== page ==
An ordinance prohibiting any more above-ground storage tanks for flammable liquids has been unanimously adopted by the Santa Fe Springs City Council. The ordinance is intended to prevent companies with underground tanks from placing them above ground to avoid new costly state regulations that require underground tanks to be double-lined and have a monitoring system. City officials feared a proliferation of above-ground tanks would pose a firefighting hazard.
The ordinance, which does not affect existing tanks, takes effect Nov. 24. The city currently has 313 above-ground tanks and 539 underground tanks, most of them belonging to oil and chemical companies.
Passage was voted despite a last-minute presentation by James Ebright, a representative of Ashland Chemical Co., who said the ordinance is not necessary because the chemical storage business is a safe industry. The company has been running a chemical distribution operation in the city for 25 years, and has 30 above-ground and 47 underground tanks that store petroleum and chemical solvents.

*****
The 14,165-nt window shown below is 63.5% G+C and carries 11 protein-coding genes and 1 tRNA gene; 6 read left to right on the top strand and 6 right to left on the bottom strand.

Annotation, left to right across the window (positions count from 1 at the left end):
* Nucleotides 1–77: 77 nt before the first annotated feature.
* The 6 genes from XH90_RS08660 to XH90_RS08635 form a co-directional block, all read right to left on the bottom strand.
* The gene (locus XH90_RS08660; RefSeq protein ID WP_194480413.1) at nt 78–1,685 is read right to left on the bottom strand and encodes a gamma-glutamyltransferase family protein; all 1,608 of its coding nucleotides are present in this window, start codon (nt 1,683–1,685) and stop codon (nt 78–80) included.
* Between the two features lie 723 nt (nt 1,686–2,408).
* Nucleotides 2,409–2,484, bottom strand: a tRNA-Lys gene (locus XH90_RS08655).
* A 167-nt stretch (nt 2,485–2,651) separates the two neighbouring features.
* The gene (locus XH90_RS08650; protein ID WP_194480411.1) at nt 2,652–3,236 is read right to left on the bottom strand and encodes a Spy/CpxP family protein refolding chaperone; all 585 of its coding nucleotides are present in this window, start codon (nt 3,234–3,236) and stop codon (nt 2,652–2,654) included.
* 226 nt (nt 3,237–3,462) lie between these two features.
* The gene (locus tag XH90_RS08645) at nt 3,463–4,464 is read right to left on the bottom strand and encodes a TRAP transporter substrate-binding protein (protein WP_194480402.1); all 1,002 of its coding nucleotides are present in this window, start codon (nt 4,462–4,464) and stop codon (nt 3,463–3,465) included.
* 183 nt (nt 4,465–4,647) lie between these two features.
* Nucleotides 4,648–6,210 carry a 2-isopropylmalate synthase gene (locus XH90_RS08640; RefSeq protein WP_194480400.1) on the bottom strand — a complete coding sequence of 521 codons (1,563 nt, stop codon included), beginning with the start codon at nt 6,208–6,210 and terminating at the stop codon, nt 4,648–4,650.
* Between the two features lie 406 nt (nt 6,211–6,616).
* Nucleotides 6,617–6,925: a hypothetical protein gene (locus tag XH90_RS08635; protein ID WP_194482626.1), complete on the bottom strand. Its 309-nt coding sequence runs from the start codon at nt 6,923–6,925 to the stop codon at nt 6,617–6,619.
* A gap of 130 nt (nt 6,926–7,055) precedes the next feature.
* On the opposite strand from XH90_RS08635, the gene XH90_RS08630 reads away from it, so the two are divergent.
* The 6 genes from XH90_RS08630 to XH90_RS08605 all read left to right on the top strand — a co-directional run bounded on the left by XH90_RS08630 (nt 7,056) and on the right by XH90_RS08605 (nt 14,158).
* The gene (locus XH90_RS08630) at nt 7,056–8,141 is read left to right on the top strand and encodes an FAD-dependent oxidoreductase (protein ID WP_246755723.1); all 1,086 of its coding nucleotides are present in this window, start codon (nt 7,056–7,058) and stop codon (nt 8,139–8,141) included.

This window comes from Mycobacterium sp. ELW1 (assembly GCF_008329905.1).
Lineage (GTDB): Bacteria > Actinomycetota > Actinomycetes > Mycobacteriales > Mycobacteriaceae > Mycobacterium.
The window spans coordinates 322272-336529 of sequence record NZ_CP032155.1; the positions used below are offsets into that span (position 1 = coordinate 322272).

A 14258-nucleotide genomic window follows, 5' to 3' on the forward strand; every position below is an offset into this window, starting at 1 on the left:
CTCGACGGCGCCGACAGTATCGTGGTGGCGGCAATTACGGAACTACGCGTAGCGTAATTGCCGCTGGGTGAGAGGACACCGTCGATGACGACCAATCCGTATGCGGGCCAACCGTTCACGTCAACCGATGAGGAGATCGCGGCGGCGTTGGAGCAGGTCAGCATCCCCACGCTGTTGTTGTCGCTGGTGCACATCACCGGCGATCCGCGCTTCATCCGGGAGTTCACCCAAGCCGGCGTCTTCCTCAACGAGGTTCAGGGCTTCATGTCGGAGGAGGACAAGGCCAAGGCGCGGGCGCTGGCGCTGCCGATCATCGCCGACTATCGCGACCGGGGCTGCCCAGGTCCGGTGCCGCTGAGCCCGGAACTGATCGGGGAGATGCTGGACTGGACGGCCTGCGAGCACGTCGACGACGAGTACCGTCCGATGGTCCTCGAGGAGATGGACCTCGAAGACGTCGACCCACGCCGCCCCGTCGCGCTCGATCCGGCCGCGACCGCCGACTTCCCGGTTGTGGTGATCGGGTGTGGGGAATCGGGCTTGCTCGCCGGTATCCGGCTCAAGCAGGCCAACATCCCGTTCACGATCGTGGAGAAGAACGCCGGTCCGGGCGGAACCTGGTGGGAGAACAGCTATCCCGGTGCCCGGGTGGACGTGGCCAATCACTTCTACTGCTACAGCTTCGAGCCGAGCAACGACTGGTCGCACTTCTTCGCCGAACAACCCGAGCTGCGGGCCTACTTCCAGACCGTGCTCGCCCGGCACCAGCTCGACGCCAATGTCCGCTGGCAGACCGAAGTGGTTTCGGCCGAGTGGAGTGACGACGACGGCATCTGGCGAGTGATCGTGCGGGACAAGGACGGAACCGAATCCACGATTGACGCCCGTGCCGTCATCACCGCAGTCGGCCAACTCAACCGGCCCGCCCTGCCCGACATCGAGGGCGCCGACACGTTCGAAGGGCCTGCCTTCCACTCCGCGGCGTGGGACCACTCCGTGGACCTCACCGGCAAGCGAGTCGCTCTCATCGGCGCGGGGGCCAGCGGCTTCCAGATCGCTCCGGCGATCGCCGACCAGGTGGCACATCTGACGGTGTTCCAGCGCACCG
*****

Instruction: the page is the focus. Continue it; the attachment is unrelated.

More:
"Passing something like that (the grdinance) can be very detrimental to the economy of the city," he said, adding that there is a possibility the company cannot "stay and continue business as we have in this city." He estimated that it would cost $2 million to $3 million to relocate Ashland facilities, which are on 12 acres at 10505 Painter Ave.